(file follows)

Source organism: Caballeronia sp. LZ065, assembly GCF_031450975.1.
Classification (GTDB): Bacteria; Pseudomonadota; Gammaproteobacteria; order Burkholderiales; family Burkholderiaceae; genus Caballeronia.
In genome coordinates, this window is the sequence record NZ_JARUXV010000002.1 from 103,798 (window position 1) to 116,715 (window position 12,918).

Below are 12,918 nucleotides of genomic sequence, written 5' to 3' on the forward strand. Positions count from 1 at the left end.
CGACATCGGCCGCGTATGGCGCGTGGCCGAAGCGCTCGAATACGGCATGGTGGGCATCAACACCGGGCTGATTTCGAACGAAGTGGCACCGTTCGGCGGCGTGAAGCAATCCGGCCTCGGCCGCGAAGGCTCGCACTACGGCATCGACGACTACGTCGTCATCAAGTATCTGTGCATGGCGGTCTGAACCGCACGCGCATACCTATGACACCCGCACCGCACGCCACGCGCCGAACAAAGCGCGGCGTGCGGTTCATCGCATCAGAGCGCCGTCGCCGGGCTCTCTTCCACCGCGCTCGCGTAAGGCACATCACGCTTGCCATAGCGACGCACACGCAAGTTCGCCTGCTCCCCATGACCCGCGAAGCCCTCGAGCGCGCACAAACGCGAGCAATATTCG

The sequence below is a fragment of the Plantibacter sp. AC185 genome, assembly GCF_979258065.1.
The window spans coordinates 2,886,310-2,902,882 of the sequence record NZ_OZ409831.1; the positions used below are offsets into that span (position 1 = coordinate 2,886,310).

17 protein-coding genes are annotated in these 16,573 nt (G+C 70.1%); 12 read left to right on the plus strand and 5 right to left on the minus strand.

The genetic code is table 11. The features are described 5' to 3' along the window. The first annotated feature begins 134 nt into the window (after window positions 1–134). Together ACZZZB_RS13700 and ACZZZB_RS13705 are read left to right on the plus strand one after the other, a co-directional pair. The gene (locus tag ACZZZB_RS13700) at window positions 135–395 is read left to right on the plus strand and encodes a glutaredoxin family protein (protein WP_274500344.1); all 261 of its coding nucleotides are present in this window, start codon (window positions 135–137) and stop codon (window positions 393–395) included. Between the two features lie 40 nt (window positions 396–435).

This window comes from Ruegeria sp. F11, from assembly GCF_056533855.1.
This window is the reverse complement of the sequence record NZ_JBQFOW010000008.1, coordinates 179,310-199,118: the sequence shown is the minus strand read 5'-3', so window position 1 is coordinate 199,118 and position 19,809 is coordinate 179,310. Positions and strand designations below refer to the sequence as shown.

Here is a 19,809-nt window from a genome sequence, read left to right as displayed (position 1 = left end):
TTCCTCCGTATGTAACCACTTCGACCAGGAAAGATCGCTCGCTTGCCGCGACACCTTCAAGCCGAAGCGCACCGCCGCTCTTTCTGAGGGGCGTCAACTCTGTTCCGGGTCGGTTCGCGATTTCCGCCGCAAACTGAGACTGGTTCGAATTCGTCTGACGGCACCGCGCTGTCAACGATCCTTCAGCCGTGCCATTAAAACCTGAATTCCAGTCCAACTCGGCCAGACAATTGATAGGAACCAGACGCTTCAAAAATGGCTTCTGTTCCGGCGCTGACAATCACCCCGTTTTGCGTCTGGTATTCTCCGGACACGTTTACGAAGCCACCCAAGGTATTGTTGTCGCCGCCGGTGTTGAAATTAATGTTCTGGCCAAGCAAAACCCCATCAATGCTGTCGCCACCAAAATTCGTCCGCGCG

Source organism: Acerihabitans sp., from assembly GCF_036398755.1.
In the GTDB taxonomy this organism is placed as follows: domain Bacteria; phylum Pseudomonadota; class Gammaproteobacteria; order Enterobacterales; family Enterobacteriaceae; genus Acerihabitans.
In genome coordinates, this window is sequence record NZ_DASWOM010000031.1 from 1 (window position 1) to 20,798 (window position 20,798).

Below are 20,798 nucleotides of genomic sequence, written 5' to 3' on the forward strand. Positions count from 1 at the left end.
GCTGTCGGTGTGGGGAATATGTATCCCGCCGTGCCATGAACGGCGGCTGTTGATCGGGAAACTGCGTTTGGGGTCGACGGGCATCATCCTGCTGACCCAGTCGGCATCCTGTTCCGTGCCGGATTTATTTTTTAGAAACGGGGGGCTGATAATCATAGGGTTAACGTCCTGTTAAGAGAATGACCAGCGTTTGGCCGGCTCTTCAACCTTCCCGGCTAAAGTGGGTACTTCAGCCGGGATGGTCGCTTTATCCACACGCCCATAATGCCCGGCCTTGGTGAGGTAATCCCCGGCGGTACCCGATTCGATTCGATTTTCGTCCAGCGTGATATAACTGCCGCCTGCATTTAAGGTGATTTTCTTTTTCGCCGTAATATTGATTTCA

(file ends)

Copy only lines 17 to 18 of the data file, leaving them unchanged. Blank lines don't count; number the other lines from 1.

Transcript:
Below are 20,798 nucleotides of genomic sequence, written 5' to 3' on the forward strand. Positions count from 1 at the left end.
GCTGTCGGTGTGGGGAATATGTATCCCGCCGTGCCATGAACGGCGGCTGTTGATCGGGAAACTGCGTTTGGGGTCGACGGGCATCATCCTGCTGACCCAGTCGGCATCCTGTTCCGTGCCGGATTTATTTTTTAGAAACGGGGGGCTGATAATCATAGGGTTAACGTCCTGTTAAGAGAATGACCAGCGTTTGGCCGGCTCTTCAACCTTCCCGGCTAAAGTGGGTACTTCAGCCGGGATGGTCGCTTTATCCACACGCCCATAATGCCCGGCCTTGGTGAGGTAATCCCCGGCGGTACCCGATTCGATTCGATTTTCGTCCAGCGTGATATAACTGCCGCCTGCATTTAAGGTGATTTTCTTTTTCGCCGTAATATTGATTTCA